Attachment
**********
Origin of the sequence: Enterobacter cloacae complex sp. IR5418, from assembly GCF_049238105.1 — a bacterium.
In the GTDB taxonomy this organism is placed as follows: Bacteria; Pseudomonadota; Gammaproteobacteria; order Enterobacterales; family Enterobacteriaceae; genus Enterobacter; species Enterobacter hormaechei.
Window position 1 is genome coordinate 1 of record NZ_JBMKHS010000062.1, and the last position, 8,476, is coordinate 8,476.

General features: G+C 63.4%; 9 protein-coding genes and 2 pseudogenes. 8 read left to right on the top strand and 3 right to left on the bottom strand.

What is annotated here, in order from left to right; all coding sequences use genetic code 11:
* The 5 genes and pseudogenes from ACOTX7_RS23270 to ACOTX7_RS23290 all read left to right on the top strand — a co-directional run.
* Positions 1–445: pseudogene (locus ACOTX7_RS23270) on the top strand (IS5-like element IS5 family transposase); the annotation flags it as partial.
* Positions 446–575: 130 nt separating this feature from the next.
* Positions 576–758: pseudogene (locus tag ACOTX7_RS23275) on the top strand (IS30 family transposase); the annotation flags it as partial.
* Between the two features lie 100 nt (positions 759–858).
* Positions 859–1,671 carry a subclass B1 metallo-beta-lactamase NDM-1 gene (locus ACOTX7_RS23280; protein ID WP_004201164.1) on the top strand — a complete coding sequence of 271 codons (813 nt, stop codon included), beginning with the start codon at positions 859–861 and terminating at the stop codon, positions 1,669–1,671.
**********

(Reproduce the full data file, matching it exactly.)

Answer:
Origin of the sequence: Enterobacter cloacae complex sp. IR5418, from assembly GCF_049238105.1 — a bacterium.
In the GTDB taxonomy this organism is placed as follows: Bacteria; Pseudomonadota; Gammaproteobacteria; order Enterobacterales; family Enterobacteriaceae; genus Enterobacter; species Enterobacter hormaechei.
Window position 1 is genome coordinate 1 of record NZ_JBMKHS010000062.1, and the last position, 8,476, is coordinate 8,476.

General features: G+C 63.4%; 9 protein-coding genes and 2 pseudogenes. 8 read left to right on the top strand and 3 right to left on the bottom strand.

What is annotated here, in order from left to right; all coding sequences use genetic code 11:
* The 5 genes and pseudogenes from ACOTX7_RS23270 to ACOTX7_RS23290 all read left to right on the top strand — a co-directional run.
* Positions 1–445: pseudogene (locus ACOTX7_RS23270) on the top strand (IS5-like element IS5 family transposase); the annotation flags it as partial.
* Positions 446–575: 130 nt separating this feature from the next.
* Positions 576–758: pseudogene (locus tag ACOTX7_RS23275) on the top strand (IS30 family transposase); the annotation flags it as partial.
* Between the two features lie 100 nt (positions 759–858).
* Positions 859–1,671 carry a subclass B1 metallo-beta-lactamase NDM-1 gene (locus ACOTX7_RS23280; protein ID WP_004201164.1) on the top strand — a complete coding sequence of 271 codons (813 nt, stop codon included), beginning with the start codon at positions 859–861 and terminating at the stop codon, positions 1,669–1,671.